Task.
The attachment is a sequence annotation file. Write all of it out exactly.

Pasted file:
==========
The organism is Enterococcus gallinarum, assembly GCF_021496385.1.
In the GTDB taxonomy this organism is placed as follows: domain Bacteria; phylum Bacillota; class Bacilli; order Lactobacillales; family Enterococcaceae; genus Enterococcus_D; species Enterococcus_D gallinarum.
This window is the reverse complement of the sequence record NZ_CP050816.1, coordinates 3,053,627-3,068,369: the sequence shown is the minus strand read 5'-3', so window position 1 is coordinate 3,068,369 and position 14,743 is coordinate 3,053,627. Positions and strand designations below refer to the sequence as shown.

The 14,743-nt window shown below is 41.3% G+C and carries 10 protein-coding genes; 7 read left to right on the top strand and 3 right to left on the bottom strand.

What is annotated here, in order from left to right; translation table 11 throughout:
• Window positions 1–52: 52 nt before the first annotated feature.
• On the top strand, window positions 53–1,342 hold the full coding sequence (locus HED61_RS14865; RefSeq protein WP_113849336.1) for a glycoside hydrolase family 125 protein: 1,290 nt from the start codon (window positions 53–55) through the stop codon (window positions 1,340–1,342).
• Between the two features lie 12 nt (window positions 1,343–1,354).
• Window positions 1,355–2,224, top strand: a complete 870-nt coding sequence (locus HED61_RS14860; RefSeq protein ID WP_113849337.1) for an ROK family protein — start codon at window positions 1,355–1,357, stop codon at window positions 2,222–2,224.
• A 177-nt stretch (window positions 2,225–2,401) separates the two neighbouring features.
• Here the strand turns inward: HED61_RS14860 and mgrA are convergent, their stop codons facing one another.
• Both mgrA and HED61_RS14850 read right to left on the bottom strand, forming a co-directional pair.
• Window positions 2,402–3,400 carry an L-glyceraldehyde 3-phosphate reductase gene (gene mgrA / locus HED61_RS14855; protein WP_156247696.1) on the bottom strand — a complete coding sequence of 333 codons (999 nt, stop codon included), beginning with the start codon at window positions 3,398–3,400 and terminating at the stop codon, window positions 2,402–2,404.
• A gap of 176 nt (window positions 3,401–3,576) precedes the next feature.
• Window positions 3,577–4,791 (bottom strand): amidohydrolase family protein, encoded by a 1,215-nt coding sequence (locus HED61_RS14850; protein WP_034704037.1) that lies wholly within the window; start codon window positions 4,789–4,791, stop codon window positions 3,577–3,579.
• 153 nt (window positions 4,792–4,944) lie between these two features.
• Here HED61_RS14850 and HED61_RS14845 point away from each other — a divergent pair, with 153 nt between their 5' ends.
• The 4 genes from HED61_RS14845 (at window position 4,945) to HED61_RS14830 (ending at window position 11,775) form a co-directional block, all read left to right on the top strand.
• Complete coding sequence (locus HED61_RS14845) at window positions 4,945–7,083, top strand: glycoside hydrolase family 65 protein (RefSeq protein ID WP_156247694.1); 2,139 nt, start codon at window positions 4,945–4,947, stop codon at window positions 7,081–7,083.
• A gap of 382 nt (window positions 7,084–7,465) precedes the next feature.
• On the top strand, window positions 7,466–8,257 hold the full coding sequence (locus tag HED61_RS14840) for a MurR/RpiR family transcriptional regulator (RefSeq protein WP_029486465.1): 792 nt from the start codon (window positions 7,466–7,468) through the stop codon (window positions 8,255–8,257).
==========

The organism is Enterococcus gallinarum, assembly GCF_021496385.1.
In the GTDB taxonomy this organism is placed as follows: domain Bacteria; phylum Bacillota; class Bacilli; order Lactobacillales; family Enterococcaceae; genus Enterococcus_D; species Enterococcus_D gallinarum.
This window is the reverse complement of the sequence record NZ_CP050816.1, coordinates 3,053,627-3,068,369: the sequence shown is the minus strand read 5'-3', so window position 1 is coordinate 3,068,369 and position 14,743 is coordinate 3,053,627. Positions and strand designations below refer to the sequence as shown.

The 14,743-nt window shown below is 41.3% G+C and carries 10 protein-coding genes; 7 read left to right on the top strand and 3 right to left on the bottom strand.

What is annotated here, in order from left to right; translation table 11 throughout:
• Window positions 1–52: 52 nt before the first annotated feature.
• On the top strand, window positions 53–1,342 hold the full coding sequence (locus HED61_RS14865; RefSeq protein WP_113849336.1) for a glycoside hydrolase family 125 protein: 1,290 nt from the start codon (window positions 53–55) through the stop codon (window positions 1,340–1,342).
• Between the two features lie 12 nt (window positions 1,343–1,354).
• Window positions 1,355–2,224, top strand: a complete 870-nt coding sequence (locus HED61_RS14860; RefSeq protein ID WP_113849337.1) for an ROK family protein — start codon at window positions 1,355–1,357, stop codon at window positions 2,222–2,224.
• A 177-nt stretch (window positions 2,225–2,401) separates the two neighbouring features.
• Here the strand turns inward: HED61_RS14860 and mgrA are convergent, their stop codons facing one another.
• Both mgrA and HED61_RS14850 read right to left on the bottom strand, forming a co-directional pair.
• Window positions 2,402–3,400 carry an L-glyceraldehyde 3-phosphate reductase gene (gene mgrA / locus HED61_RS14855; protein WP_156247696.1) on the bottom strand — a complete coding sequence of 333 codons (999 nt, stop codon included), beginning with the start codon at window positions 3,398–3,400 and terminating at the stop codon, window positions 2,402–2,404.
• A gap of 176 nt (window positions 3,401–3,576) precedes the next feature.
• Window positions 3,577–4,791 (bottom strand): amidohydrolase family protein, encoded by a 1,215-nt coding sequence (locus HED61_RS14850; protein WP_034704037.1) that lies wholly within the window; start codon window positions 4,789–4,791, stop codon window positions 3,577–3,579.
• 153 nt (window positions 4,792–4,944) lie between these two features.
• Here HED61_RS14850 and HED61_RS14845 point away from each other — a divergent pair, with 153 nt between their 5' ends.
• The 4 genes from HED61_RS14845 (at window position 4,945) to HED61_RS14830 (ending at window position 11,775) form a co-directional block, all read left to right on the top strand.
• Complete coding sequence (locus HED61_RS14845) at window positions 4,945–7,083, top strand: glycoside hydrolase family 65 protein (RefSeq protein ID WP_156247694.1); 2,139 nt, start codon at window positions 4,945–4,947, stop codon at window positions 7,081–7,083.
• A gap of 382 nt (window positions 7,084–7,465) precedes the next feature.
• On the top strand, window positions 7,466–8,257 hold the full coding sequence (locus tag HED61_RS14840) for a MurR/RpiR family transcriptional regulator (RefSeq protein WP_029486465.1): 792 nt from the start codon (window positions 7,466–7,468) through the stop codon (window positions 8,255–8,257).